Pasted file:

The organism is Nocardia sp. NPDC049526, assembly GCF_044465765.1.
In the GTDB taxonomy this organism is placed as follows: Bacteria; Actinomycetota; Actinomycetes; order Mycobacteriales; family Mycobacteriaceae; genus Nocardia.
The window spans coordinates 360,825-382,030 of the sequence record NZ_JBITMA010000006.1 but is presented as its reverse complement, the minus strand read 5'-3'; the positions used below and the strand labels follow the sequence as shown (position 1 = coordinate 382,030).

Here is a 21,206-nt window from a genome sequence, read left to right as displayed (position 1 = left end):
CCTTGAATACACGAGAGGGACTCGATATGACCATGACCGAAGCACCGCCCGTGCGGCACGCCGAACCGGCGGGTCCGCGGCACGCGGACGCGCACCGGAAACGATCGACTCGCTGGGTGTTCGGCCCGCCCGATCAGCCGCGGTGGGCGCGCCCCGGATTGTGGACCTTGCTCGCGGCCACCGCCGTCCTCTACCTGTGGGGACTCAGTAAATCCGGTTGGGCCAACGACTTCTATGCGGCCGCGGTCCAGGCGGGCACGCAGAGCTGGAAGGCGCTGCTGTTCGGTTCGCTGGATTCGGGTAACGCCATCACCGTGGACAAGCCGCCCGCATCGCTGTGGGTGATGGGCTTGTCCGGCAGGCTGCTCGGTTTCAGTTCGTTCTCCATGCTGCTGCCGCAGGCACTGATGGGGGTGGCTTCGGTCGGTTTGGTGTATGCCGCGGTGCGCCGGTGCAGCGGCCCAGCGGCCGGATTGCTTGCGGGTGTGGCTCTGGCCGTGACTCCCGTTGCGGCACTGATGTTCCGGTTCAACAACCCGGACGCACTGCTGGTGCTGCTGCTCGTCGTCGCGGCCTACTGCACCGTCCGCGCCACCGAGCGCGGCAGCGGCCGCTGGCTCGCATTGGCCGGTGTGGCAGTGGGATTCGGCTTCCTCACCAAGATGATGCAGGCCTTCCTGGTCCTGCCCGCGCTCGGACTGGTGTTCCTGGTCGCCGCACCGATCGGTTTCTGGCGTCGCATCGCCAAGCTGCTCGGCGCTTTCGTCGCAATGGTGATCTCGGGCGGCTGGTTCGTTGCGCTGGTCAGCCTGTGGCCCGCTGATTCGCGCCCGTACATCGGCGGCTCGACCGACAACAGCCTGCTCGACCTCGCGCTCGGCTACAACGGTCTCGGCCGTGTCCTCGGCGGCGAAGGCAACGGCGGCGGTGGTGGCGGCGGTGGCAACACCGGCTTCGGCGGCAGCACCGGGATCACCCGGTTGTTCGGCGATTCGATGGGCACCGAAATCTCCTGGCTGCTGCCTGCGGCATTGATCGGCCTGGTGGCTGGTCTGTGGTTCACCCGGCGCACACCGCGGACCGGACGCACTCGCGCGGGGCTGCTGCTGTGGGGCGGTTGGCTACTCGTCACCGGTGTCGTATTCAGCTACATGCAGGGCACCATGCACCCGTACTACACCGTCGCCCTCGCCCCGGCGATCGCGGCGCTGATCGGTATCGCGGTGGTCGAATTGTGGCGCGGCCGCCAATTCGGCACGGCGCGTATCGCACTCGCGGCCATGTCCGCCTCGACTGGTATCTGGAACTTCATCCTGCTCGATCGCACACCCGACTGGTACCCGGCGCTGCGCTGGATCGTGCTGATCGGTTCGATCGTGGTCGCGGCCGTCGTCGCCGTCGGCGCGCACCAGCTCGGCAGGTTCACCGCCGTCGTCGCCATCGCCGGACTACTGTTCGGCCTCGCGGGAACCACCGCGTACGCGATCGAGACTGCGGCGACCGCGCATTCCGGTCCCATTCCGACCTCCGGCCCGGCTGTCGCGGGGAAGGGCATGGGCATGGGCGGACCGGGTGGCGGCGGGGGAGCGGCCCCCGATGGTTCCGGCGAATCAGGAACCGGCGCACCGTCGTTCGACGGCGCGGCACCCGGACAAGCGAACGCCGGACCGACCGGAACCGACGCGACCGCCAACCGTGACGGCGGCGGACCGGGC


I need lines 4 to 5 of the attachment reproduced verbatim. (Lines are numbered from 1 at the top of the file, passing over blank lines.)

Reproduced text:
Here is a 21,206-nt window from a genome sequence, read left to right as displayed (position 1 = left end):
CCTTGAATACACGAGAGGGACTCGATATGACCATGACCGAAGCACCGCCCGTGCGGCACGCCGAACCGGCGGGTCCGCGGCACGCGGACGCGCACCGGAAACGATCGACTCGCTGGGTGTTCGGCCCGCCCGATCAGCCGCGGTGGGCGCGCCCCGGATTGTGGACCTTGCTCGCGGCCACCGCCGTCCTCTACCTGTGGGGACTCAGTAAATCCGGTTGGGCCAACGACTTCTATGCGGCCGCGGTCCAGGCGGGCACGCAGAGCTGGAAGGCGCTGCTGTTCGGTTCGCTGGATTCGGGTAACGCCATCACCGTGGACAAGCCGCCCGCATCGCTGTGGGTGATGGGCTTGTCCGGCAGGCTGCTCGGTTTCAGTTCGTTCTCCATGCTGCTGCCGCAGGCACTGATGGGGGTGGCTTCGGTCGGTTTGGTGTATGCCGCGGTGCGCCGGTGCAGCGGCCCAGCGGCCGGATTGCTTGCGGGTGTGGCTCTGGCCGTGACTCCCGTTGCGGCACTGATGTTCCGGTTCAACAACCCGGACGCACTGCTGGTGCTGCTGCTCGTCGTCGCGGCCTACTGCACCGTCCGCGCCACCGAGCGCGGCAGCGGCCGCTGGCTCGCATTGGCCGGTGTGGCAGTGGGATTCGGCTTCCTCACCAAGATGATGCAGGCCTTCCTGGTCCTGCCCGCGCTCGGACTGGTGTTCCTGGTCGCCGCACCGATCGGTTTCTGGCGTCGCATCGCCAAGCTGCTCGGCGCTTTCGTCGCAATGGTGATCTCGGGCGGCTGGTTCGTTGCGCTGGTCAGCCTGTGGCCCGCTGATTCGCGCCCGTACATCGGCGGCTCGACCGACAACAGCCTGCTCGACCTCGCGCTCGGCTACAACGGTCTCGGCCGTGTCCTCGGCGGCGAAGGCAACGGCGGCGGTGGTGGCGGCGGTGGCAACACCGGCTTCGGCGGCAGCACCGGGATCACCCGGTTGTTCGGCGATTCGATGGGCACCGAAATCTCCTGGCTGCTGCCTGCGGCATTGATCGGCCTGGTGGCTGGTCTGTGGTTCACCCGGCGCACACCGCGGACCGGACGCACTCGCGCGGGGCTGCTGCTGTGGGGCGGTTGGCTACTCGTCACCGGTGTCGTATTCAGCTACATGCAGGGCACCATGCACCCGTACTACACCGTCGCCCTCGCCCCGGCGATCGCGGCGCTGATCGGTATCGCGGTGGTCGAATTGTGGCGCGGCCGCCAATTCGGCACGGCGCGTATCGCACTCGCGGCCATGTCCGCCTCGACTGGTATCTGGAACTTCATCCTGCTCGATCGCACACCCGACTGGTACCCGGCGCTGCGCTGGATCGTGCTGATCGGTTCGATCGTGGTCGCGGCCGTCGTCGCCGTCGGCGCGCACCAGCTCGGCAGGTTCACCGCCGTCGTCGCCATCGCCGGACTACTGTTCGGCCTCGCGGGAACCACCGCGTACGCGATCGAGACTGCGGCGACCGCGCATTCCGGTCCCATTCCGACCTCCGGCCCGGCTGTCGCGGGGAAGGGCATGGGCATGGGCGGACCGGGTGGCGGCGGGGGAGCGGCCCCCGATGGTTCCGGCGAATCAGGAACCGGCGCACCGTCGTTCGACGGCGCGGCACCCGGACAAGCGAACGCCGGACCGACCGGAACCGACGCGACCGCCAACCGTGACGGCGGCGGACCGGGC